Imidacloprid has been used in soil and trunk injection systems to manage a broad range of insect pests, and it has been found to be most effective against hemipteran pests. Trunk injection of imidacloprid was conducted using the Mauget system on Eastern hemlocks, Tsuga canadensis (L.) Carrière (Pinales: Pinaceae), to determine its effectiveness on the hemlock woolly adelgid, Adelges tsugae Annand (Aphidomorpha: Adelgidae) (Eisenback et al. 2014). The researchers found that imidacloprid reduced A. tsugae populations after 3 and 4 yr, resulting in new shoot growth and better visual ratings of tree health. Young (2002) studied the effectiveness of trunk-injected imidacloprid utilizing the J. J. Mauget system to manage the red gum lerp psyllid, Glycaspis brimblecombei Moore (Hemiptera: Aphalaridae), on red gum eucalyptus trees, Eucalyptus camaldulensis Dehnhardt (Myrtales: Myrtaceae), and found it effective for approximately 8 mo after treatment. The hemipteran pests can be expected to respond differently from Josephiella species. Although imidacloprid was not effective against stem gall wasps, it showed some effect against leaf gall wasps. We observed the effects of both imidacloprid and emamectin benzoate on leaf gall wasps for up to 18 mo after treatment, with emamectin benzoate being more effective than imidacloprid. The reduction in mean percentage of leaves infested on trees treated with emamectin benzoate was up to 31%. It is interesting that imidacloprid had an effect against leaf gall wasps but not against stem gall wasps.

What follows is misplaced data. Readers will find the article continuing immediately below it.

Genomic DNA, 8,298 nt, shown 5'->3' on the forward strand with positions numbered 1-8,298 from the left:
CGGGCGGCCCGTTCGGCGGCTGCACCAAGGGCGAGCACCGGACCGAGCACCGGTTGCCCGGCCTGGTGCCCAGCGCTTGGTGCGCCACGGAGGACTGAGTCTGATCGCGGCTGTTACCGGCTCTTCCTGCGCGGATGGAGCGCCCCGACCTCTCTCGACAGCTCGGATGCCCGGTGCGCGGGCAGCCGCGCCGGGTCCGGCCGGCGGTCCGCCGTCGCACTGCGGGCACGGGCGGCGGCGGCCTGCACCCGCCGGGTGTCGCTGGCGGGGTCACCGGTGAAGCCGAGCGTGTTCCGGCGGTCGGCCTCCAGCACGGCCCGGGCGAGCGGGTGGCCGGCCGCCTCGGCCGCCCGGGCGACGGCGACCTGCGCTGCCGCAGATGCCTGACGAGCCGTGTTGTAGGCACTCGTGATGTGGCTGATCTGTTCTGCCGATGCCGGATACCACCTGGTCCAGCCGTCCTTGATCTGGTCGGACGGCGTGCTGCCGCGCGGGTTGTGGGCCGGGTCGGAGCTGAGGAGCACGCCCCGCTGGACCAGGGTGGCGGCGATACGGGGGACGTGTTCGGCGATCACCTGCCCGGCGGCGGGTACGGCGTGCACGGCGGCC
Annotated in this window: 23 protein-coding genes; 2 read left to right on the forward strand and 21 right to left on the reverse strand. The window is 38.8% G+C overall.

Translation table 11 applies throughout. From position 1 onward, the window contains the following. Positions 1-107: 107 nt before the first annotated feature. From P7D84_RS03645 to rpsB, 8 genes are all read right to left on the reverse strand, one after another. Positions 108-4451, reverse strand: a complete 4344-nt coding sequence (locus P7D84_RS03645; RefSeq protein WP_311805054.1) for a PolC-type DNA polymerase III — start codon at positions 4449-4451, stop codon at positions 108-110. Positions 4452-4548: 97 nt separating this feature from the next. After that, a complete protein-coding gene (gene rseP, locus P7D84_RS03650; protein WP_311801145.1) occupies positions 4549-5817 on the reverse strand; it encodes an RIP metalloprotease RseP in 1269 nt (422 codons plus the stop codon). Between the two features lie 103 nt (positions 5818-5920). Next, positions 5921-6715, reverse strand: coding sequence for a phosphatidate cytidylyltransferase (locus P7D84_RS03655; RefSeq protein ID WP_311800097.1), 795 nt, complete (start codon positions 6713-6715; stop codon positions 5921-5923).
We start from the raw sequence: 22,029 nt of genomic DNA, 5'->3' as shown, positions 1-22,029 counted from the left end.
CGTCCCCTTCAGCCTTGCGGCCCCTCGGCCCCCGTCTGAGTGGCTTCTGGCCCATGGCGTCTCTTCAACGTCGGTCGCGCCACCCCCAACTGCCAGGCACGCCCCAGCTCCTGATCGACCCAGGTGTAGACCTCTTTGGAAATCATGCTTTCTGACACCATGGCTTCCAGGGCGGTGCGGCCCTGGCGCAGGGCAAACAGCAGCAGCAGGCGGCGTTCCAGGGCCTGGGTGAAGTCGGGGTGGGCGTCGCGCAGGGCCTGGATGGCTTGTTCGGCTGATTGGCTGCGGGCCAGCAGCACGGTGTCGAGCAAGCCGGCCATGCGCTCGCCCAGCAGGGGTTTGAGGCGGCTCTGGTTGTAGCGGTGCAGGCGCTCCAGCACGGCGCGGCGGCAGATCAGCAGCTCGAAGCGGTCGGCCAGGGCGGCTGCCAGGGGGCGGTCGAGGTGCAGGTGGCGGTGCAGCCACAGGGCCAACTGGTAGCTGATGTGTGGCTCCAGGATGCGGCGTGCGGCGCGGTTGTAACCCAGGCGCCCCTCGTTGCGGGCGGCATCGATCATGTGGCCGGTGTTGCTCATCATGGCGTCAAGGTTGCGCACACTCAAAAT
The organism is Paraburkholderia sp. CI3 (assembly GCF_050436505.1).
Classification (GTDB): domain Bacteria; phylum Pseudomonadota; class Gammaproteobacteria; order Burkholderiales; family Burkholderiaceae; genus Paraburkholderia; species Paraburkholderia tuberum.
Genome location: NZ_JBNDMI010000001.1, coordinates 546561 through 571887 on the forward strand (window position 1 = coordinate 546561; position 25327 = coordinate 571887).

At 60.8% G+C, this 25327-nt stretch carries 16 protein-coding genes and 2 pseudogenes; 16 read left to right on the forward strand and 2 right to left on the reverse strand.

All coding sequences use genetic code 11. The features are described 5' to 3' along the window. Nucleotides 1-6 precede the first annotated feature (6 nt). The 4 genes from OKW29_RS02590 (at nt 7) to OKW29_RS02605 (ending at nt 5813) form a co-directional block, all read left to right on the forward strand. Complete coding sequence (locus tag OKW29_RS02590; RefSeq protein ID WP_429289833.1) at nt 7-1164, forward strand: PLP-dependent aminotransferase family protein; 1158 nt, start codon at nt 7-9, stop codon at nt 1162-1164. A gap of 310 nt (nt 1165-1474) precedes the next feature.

Phosphorous acid is primarily used as a fungicide for the control of oomycetes. It is also considered to have some positive effect by stimulating the plant's natural defense system and overall health (Smillie et al. 1989). Therefore, we expected the phosphorous acid to have some effect against gall wasps through enhanced tree health and enhanced natural defense in combination with systemic insecticides, but the data showed no benefit of phosphorous acid in this particular tree-pest dynamic.